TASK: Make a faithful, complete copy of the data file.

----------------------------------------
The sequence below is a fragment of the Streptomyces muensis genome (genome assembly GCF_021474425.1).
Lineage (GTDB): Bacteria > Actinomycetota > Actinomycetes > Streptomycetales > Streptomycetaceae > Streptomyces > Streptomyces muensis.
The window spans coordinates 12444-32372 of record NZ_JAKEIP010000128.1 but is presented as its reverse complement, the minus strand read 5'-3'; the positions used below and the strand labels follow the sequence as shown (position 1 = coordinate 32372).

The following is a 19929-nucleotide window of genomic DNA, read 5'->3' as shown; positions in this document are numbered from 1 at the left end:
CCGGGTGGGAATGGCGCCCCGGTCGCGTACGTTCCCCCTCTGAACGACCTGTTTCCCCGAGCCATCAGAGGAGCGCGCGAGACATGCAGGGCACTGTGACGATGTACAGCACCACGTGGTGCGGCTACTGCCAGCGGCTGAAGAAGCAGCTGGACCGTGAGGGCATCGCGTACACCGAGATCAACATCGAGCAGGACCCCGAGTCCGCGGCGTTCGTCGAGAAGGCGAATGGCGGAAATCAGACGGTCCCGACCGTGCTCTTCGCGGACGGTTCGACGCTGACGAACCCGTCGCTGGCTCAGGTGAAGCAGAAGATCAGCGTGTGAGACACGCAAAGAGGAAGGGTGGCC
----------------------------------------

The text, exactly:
The sequence below is a fragment of the Streptomyces muensis genome (genome assembly GCF_021474425.1).
Lineage (GTDB): Bacteria > Actinomycetota > Actinomycetes > Streptomycetales > Streptomycetaceae > Streptomyces > Streptomyces muensis.
The window spans coordinates 12444-32372 of record NZ_JAKEIP010000128.1 but is presented as its reverse complement, the minus strand read 5'-3'; the positions used below and the strand labels follow the sequence as shown (position 1 = coordinate 32372).

The following is a 19929-nucleotide window of genomic DNA, read 5'->3' as shown; positions in this document are numbered from 1 at the left end:
CCGGGTGGGAATGGCGCCCCGGTCGCGTACGTTCCCCCTCTGAACGACCTGTTTCCCCGAGCCATCAGAGGAGCGCGCGAGACATGCAGGGCACTGTGACGATGTACAGCACCACGTGGTGCGGCTACTGCCAGCGGCTGAAGAAGCAGCTGGACCGTGAGGGCATCGCGTACACCGAGATCAACATCGAGCAGGACCCCGAGTCCGCGGCGTTCGTCGAGAAGGCGAATGGCGGAAATCAGACGGTCCCGACCGTGCTCTTCGCGGACGGTTCGACGCTGACGAACCCGTCGCTGGCTCAGGTGAAGCAGAAGATCAGCGTGTGAGACACGCAAAGAGGAAGGGTGGCC